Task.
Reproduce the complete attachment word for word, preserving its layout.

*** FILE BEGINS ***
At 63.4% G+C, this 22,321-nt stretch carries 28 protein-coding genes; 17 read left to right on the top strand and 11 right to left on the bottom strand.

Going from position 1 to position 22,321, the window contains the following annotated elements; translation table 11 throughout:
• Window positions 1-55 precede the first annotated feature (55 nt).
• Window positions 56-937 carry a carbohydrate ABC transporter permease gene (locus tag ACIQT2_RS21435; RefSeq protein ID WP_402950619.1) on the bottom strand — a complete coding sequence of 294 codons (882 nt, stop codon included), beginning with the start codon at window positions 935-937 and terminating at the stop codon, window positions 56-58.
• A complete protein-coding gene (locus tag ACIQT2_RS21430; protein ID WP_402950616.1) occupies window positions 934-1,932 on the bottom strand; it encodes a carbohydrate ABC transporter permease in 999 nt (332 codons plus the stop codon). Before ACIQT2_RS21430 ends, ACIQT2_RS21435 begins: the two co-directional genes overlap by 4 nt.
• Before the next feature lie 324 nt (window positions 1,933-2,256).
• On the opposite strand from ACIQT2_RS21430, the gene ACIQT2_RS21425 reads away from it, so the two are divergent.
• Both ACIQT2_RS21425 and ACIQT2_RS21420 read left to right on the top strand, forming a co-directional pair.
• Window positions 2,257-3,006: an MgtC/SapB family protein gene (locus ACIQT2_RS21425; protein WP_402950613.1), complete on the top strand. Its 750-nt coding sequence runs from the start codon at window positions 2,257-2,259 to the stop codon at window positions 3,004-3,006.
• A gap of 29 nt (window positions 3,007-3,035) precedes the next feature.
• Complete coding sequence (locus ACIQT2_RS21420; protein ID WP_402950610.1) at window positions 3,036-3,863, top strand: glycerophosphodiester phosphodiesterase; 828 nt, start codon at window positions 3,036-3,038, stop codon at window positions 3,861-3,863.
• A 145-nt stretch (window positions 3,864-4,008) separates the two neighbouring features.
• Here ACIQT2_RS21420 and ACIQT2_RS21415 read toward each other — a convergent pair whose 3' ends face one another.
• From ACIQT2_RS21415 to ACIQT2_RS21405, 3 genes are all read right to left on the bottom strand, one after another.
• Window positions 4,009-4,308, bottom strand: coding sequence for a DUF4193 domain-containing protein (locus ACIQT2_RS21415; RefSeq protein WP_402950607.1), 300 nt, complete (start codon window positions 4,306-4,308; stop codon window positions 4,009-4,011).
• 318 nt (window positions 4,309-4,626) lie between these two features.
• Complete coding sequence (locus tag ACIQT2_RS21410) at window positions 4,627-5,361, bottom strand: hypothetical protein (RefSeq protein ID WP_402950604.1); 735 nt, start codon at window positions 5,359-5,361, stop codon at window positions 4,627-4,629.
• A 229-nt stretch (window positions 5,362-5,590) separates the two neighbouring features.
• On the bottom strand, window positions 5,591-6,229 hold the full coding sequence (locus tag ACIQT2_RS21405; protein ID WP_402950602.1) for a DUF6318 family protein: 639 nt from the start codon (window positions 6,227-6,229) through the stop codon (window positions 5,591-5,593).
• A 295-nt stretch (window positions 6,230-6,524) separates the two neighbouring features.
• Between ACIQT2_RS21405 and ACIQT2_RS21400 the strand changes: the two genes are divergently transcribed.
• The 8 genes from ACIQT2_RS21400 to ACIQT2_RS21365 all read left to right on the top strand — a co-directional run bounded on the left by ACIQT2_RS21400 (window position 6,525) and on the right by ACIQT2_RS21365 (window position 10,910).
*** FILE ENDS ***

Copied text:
At 63.4% G+C, this 22,321-nt stretch carries 28 protein-coding genes; 17 read left to right on the top strand and 11 right to left on the bottom strand.

Going from position 1 to position 22,321, the window contains the following annotated elements; translation table 11 throughout:
• Window positions 1-55 precede the first annotated feature (55 nt).
• Window positions 56-937 carry a carbohydrate ABC transporter permease gene (locus tag ACIQT2_RS21435; RefSeq protein ID WP_402950619.1) on the bottom strand — a complete coding sequence of 294 codons (882 nt, stop codon included), beginning with the start codon at window positions 935-937 and terminating at the stop codon, window positions 56-58.
• A complete protein-coding gene (locus tag ACIQT2_RS21430; protein ID WP_402950616.1) occupies window positions 934-1,932 on the bottom strand; it encodes a carbohydrate ABC transporter permease in 999 nt (332 codons plus the stop codon). Before ACIQT2_RS21430 ends, ACIQT2_RS21435 begins: the two co-directional genes overlap by 4 nt.
• Before the next feature lie 324 nt (window positions 1,933-2,256).
• On the opposite strand from ACIQT2_RS21430, the gene ACIQT2_RS21425 reads away from it, so the two are divergent.
• Both ACIQT2_RS21425 and ACIQT2_RS21420 read left to right on the top strand, forming a co-directional pair.
• Window positions 2,257-3,006: an MgtC/SapB family protein gene (locus ACIQT2_RS21425; protein WP_402950613.1), complete on the top strand. Its 750-nt coding sequence runs from the start codon at window positions 2,257-2,259 to the stop codon at window positions 3,004-3,006.
• A gap of 29 nt (window positions 3,007-3,035) precedes the next feature.
• Complete coding sequence (locus ACIQT2_RS21420; protein ID WP_402950610.1) at window positions 3,036-3,863, top strand: glycerophosphodiester phosphodiesterase; 828 nt, start codon at window positions 3,036-3,038, stop codon at window positions 3,861-3,863.
• A 145-nt stretch (window positions 3,864-4,008) separates the two neighbouring features.
• Here ACIQT2_RS21420 and ACIQT2_RS21415 read toward each other — a convergent pair whose 3' ends face one another.
• From ACIQT2_RS21415 to ACIQT2_RS21405, 3 genes are all read right to left on the bottom strand, one after another.
• Window positions 4,009-4,308, bottom strand: coding sequence for a DUF4193 domain-containing protein (locus ACIQT2_RS21415; RefSeq protein WP_402950607.1), 300 nt, complete (start codon window positions 4,306-4,308; stop codon window positions 4,009-4,011).
• 318 nt (window positions 4,309-4,626) lie between these two features.
• Complete coding sequence (locus tag ACIQT2_RS21410) at window positions 4,627-5,361, bottom strand: hypothetical protein (RefSeq protein ID WP_402950604.1); 735 nt, start codon at window positions 5,359-5,361, stop codon at window positions 4,627-4,629.
• A 229-nt stretch (window positions 5,362-5,590) separates the two neighbouring features.
• On the bottom strand, window positions 5,591-6,229 hold the full coding sequence (locus tag ACIQT2_RS21405; protein ID WP_402950602.1) for a DUF6318 family protein: 639 nt from the start codon (window positions 6,227-6,229) through the stop codon (window positions 5,591-5,593).
• A 295-nt stretch (window positions 6,230-6,524) separates the two neighbouring features.
• Between ACIQT2_RS21405 and ACIQT2_RS21400 the strand changes: the two genes are divergently transcribed.
• The 8 genes from ACIQT2_RS21400 to ACIQT2_RS21365 all read left to right on the top strand — a co-directional run bounded on the left by ACIQT2_RS21400 (window position 6,525) and on the right by ACIQT2_RS21365 (window position 10,910).